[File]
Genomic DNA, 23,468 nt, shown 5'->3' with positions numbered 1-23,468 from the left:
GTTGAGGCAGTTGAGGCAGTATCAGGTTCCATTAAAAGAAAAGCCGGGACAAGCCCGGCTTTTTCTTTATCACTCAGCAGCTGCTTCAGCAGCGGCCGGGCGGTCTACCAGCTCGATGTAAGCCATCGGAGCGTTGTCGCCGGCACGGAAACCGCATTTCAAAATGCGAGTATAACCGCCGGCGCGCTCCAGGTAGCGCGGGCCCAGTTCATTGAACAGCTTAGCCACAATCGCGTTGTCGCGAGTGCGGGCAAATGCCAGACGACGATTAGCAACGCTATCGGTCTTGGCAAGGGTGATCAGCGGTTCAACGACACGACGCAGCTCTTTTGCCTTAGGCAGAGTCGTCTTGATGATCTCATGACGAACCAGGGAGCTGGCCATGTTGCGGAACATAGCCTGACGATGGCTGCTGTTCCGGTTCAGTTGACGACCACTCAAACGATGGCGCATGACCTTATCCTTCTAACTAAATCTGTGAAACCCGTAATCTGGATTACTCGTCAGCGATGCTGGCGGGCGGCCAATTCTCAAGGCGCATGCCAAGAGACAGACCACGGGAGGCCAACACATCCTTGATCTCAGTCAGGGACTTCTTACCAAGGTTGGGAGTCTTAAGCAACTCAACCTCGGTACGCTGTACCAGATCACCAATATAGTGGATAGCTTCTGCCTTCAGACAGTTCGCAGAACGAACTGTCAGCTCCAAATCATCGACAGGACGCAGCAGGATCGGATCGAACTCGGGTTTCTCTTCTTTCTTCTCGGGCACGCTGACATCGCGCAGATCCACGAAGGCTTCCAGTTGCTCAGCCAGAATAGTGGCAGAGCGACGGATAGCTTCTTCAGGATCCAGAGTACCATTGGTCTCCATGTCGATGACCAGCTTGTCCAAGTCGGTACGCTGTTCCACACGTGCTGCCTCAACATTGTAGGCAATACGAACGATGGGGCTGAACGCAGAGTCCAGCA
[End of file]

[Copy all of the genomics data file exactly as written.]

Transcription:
Genomic DNA, 23,468 nt, shown 5'->3' with positions numbered 1-23,468 from the left:
GTTGAGGCAGTTGAGGCAGTATCAGGTTCCATTAAAAGAAAAGCCGGGACAAGCCCGGCTTTTTCTTTATCACTCAGCAGCTGCTTCAGCAGCGGCCGGGCGGTCTACCAGCTCGATGTAAGCCATCGGAGCGTTGTCGCCGGCACGGAAACCGCATTTCAAAATGCGAGTATAACCGCCGGCGCGCTCCAGGTAGCGCGGGCCCAGTTCATTGAACAGCTTAGCCACAATCGCGTTGTCGCGAGTGCGGGCAAATGCCAGACGACGATTAGCAACGCTATCGGTCTTGGCAAGGGTGATCAGCGGTTCAACGACACGACGCAGCTCTTTTGCCTTAGGCAGAGTCGTCTTGATGATCTCATGACGAACCAGGGAGCTGGCCATGTTGCGGAACATAGCCTGACGATGGCTGCTGTTCCGGTTCAGTTGACGACCACTCAAACGATGGCGCATGACCTTATCCTTCTAACTAAATCTGTGAAACCCGTAATCTGGATTACTCGTCAGCGATGCTGGCGGGCGGCCAATTCTCAAGGCGCATGCCAAGAGACAGACCACGGGAGGCCAACACATCCTTGATCTCAGTCAGGGACTTCTTACCAAGGTTGGGAGTCTTAAGCAACTCAACCTCGGTACGCTGTACCAGATCACCAATATAGTGGATAGCTTCTGCCTTCAGACAGTTCGCAGAACGAACTGTCAGCTCCAAATCATCGACAGGACGCAGCAGGATCGGATCGAACTCGGGTTTCTCTTCTTTCTTCTCGGGCACGCTGACATCGCGCAGATCCACGAAGGCTTCCAGTTGCTCAGCCAGAATAGTGGCAGAGCGACGGATAGCTTCTTCAGGATCCAGAGTACCATTGGTCTCCATGTCGATGACCAGCTTGTCCAAGTCGGTACGCTGTTCCACACGTGCTGCCTCAACATTGTAGGCAATACGAACGATGGGGCTGAACGCAGAGTCCAGCA